And then there were the allegations about Neumann and the company culture. His former chief of staff accused him of retaliating against her once she became pregnant, and she also alleged that she couldn’t travel with Neumann because he frequently hotboxed WeWork’s company jet. Another woman, onetime director of culture Ruby Anaya, sued WeWork, claiming that she had been fired after reporting that she was sexually harassed during a work event and arguing that the business was home to an “entitled, frat boy culture.” 
Even aside from the controversies, he was likened to a cult leader running a toxic (and sometimes, just bizarre) environment. Employees recalled him showing up high or hungover to meetings and making odd, bold announcements that WeWork would expand to other planets, and that he would become the President, Israel’s Prime Minister, or a trillionaire.

Where is Adam Neumann now?

Neumann’s relationship with SoftBank has remained testy. After he was ousted, the investment company reneged on a deal to buy $3 billion in WeWork shares, citing criminal and civil investigations into the company, reported CNBC. In February 2021, they reached a settlement, with SoftBank agreeing to pay around half of the $3 billion.
Other than that, though, Neumann has kept a low profile. According to Vanity Fair’s tell-all, his friends say he views himself as a “martyr.” He also reportedly fled New York in 2019, shortly after he was ousted from the company; an insider told the New York Post said that the family had traveled to South America and Israel with a housekeeper, several nannies, and security.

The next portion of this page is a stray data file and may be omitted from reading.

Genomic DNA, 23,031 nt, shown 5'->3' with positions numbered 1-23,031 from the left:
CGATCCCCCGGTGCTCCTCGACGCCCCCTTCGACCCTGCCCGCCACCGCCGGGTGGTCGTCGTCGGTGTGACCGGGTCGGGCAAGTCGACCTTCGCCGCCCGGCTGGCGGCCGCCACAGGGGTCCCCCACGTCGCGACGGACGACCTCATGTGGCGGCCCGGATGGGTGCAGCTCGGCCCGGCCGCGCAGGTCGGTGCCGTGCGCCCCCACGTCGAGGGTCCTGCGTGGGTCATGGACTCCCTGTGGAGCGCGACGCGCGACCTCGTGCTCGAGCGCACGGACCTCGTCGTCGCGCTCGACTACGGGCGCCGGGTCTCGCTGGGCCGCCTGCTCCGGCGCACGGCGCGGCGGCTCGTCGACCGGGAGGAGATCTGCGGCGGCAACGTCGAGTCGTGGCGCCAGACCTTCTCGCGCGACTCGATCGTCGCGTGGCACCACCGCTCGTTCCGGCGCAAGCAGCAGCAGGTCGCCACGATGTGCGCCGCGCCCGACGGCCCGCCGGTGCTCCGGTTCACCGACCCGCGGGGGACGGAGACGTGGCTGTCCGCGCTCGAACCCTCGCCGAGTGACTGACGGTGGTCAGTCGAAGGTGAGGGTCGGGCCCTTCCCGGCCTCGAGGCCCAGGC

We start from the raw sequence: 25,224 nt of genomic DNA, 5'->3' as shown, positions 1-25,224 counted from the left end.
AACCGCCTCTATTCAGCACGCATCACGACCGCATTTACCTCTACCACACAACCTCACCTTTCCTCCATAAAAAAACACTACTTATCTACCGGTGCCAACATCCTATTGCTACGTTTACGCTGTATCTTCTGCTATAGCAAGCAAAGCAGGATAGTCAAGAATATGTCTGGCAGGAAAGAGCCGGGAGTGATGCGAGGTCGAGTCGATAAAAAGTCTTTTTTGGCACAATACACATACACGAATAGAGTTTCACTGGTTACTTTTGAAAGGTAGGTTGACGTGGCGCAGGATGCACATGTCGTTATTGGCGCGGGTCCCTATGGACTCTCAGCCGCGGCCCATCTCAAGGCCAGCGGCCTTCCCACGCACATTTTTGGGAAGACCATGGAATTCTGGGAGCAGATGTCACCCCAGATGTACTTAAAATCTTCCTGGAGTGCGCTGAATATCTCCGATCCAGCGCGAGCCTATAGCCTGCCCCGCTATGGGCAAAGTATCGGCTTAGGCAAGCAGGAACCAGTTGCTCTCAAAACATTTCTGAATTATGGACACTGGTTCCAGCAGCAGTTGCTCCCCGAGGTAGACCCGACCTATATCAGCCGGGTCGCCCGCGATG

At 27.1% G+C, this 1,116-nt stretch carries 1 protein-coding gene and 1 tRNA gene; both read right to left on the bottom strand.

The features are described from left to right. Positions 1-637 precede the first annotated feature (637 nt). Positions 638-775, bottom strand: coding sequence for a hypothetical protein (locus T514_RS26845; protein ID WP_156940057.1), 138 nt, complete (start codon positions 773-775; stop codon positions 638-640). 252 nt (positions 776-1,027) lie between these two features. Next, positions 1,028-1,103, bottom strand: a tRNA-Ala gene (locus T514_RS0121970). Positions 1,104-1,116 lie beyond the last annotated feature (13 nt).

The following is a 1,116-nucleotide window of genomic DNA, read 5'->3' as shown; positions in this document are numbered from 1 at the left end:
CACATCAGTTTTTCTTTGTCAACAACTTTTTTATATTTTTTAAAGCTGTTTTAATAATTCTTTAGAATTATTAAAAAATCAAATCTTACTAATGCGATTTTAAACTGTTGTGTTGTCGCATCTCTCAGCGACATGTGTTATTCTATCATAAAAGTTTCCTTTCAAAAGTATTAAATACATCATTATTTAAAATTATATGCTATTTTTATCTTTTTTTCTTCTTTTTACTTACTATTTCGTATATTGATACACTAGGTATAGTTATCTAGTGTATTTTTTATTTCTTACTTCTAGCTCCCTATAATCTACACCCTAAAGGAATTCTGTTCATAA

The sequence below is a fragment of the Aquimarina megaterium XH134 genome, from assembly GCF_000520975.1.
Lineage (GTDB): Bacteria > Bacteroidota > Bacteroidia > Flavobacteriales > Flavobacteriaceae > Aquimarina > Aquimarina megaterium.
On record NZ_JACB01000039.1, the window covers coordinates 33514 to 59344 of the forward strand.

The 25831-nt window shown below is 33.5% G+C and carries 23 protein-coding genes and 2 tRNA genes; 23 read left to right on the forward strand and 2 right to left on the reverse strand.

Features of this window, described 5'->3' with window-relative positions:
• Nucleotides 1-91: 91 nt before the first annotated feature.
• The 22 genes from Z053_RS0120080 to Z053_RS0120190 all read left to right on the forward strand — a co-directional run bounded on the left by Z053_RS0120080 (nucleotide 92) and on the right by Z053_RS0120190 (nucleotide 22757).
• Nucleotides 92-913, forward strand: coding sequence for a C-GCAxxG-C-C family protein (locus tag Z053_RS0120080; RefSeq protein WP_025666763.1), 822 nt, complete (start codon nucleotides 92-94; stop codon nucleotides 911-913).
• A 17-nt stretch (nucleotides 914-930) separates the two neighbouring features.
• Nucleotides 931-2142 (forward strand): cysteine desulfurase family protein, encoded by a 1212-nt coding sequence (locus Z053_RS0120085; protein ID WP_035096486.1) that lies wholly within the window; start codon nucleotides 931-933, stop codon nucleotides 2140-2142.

Once worth $4 billion, Neumann has lost a lot of money amid WeWork’s financial turmoil. He’s no longer a billionaire, but he definitely isn’t struggling: Forbes lists Neumann’s net worth at around $750 million. He’s made several major investments, including $30 million in a real estate start-up called Hello Alfred. Interestingly enough, start-up co-founder Marcela Sapone once likened the company to WeWork before Neumann's very public fall from grace. “As WeWork transformed commercial real estate, Hello Alfred is transforming residential real estate, and redefining what it means to live in a city today,” she told TechCrunch in early 2019.